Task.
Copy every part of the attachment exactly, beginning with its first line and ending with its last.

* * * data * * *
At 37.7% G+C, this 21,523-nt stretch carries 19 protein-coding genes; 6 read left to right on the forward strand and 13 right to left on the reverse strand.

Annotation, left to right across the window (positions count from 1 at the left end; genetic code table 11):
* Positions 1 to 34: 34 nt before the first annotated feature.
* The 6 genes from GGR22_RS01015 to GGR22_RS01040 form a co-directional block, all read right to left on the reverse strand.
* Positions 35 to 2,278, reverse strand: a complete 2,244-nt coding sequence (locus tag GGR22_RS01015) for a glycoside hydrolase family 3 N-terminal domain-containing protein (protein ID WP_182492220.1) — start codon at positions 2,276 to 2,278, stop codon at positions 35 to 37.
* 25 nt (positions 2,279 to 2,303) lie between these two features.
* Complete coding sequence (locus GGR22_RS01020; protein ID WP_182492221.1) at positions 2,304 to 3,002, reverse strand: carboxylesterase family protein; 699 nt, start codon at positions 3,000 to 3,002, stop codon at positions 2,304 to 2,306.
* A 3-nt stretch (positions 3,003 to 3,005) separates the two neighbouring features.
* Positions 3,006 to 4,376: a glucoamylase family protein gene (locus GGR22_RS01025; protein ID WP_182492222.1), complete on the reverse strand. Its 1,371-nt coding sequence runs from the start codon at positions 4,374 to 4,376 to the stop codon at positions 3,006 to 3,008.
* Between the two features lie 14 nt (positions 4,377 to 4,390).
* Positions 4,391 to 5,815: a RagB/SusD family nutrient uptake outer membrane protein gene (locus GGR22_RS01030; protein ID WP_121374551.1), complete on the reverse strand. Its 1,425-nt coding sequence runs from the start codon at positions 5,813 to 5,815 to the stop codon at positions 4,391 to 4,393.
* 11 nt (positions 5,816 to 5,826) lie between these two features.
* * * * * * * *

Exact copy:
At 37.7% G+C, this 21,523-nt stretch carries 19 protein-coding genes; 6 read left to right on the forward strand and 13 right to left on the reverse strand.

Annotation, left to right across the window (positions count from 1 at the left end; genetic code table 11):
* Positions 1 to 34: 34 nt before the first annotated feature.
* The 6 genes from GGR22_RS01015 to GGR22_RS01040 form a co-directional block, all read right to left on the reverse strand.
* Positions 35 to 2,278, reverse strand: a complete 2,244-nt coding sequence (locus tag GGR22_RS01015) for a glycoside hydrolase family 3 N-terminal domain-containing protein (protein ID WP_182492220.1) — start codon at positions 2,276 to 2,278, stop codon at positions 35 to 37.
* 25 nt (positions 2,279 to 2,303) lie between these two features.
* Complete coding sequence (locus GGR22_RS01020; protein ID WP_182492221.1) at positions 2,304 to 3,002, reverse strand: carboxylesterase family protein; 699 nt, start codon at positions 3,000 to 3,002, stop codon at positions 2,304 to 2,306.
* A 3-nt stretch (positions 3,003 to 3,005) separates the two neighbouring features.
* Positions 3,006 to 4,376: a glucoamylase family protein gene (locus GGR22_RS01025; protein ID WP_182492222.1), complete on the reverse strand. Its 1,371-nt coding sequence runs from the start codon at positions 4,374 to 4,376 to the stop codon at positions 3,006 to 3,008.
* Between the two features lie 14 nt (positions 4,377 to 4,390).
* Positions 4,391 to 5,815: a RagB/SusD family nutrient uptake outer membrane protein gene (locus GGR22_RS01030; protein ID WP_121374551.1), complete on the reverse strand. Its 1,425-nt coding sequence runs from the start codon at positions 5,813 to 5,815 to the stop codon at positions 4,391 to 4,393.
* 11 nt (positions 5,816 to 5,826) lie between these two features.